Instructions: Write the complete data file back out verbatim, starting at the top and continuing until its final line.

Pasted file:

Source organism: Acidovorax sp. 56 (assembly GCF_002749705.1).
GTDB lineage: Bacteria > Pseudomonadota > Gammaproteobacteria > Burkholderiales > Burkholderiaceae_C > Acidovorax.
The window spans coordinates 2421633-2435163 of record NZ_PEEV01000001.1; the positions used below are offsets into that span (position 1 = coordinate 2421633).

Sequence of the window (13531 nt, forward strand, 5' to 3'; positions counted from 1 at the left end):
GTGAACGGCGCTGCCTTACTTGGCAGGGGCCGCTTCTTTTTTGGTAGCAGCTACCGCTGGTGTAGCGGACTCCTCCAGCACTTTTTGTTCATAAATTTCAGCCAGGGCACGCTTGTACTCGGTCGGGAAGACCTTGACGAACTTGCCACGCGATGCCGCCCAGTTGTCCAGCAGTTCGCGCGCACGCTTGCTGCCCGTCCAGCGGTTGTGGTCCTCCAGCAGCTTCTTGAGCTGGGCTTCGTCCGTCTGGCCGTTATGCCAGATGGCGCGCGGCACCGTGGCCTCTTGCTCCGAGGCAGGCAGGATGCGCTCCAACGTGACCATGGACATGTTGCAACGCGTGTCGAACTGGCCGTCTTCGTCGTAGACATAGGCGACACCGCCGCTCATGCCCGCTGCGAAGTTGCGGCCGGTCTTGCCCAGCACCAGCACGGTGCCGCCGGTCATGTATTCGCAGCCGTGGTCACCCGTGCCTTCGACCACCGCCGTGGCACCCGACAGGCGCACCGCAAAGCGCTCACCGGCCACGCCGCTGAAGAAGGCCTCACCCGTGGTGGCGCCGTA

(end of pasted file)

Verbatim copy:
Source organism: Acidovorax sp. 56 (assembly GCF_002749705.1).
GTDB lineage: Bacteria > Pseudomonadota > Gammaproteobacteria > Burkholderiales > Burkholderiaceae_C > Acidovorax.
The window spans coordinates 2421633-2435163 of record NZ_PEEV01000001.1; the positions used below are offsets into that span (position 1 = coordinate 2421633).

Sequence of the window (13531 nt, forward strand, 5' to 3'; positions counted from 1 at the left end):
GTGAACGGCGCTGCCTTACTTGGCAGGGGCCGCTTCTTTTTTGGTAGCAGCTACCGCTGGTGTAGCGGACTCCTCCAGCACTTTTTGTTCATAAATTTCAGCCAGGGCACGCTTGTACTCGGTCGGGAAGACCTTGACGAACTTGCCACGCGATGCCGCCCAGTTGTCCAGCAGTTCGCGCGCACGCTTGCTGCCCGTCCAGCGGTTGTGGTCCTCCAGCAGCTTCTTGAGCTGGGCTTCGTCCGTCTGGCCGTTATGCCAGATGGCGCGCGGCACCGTGGCCTCTTGCTCCGAGGCAGGCAGGATGCGCTCCAACGTGACCATGGACATGTTGCAACGCGTGTCGAACTGGCCGTCTTCGTCGTAGACATAGGCGACACCGCCGCTCATGCCCGCTGCGAAGTTGCGGCCGGTCTTGCCCAGCACCAGCACGGTGCCGCCGGTCATGTATTCGCAGCCGTGGTCACCCGTGCCTTCGACCACCGCCGTGGCACCCGACAGGCGCACCGCAAAGCGCTCACCGGCCACGCCGCTGAAGAAGGCCTCACCCGTGGTGGCGCCGTA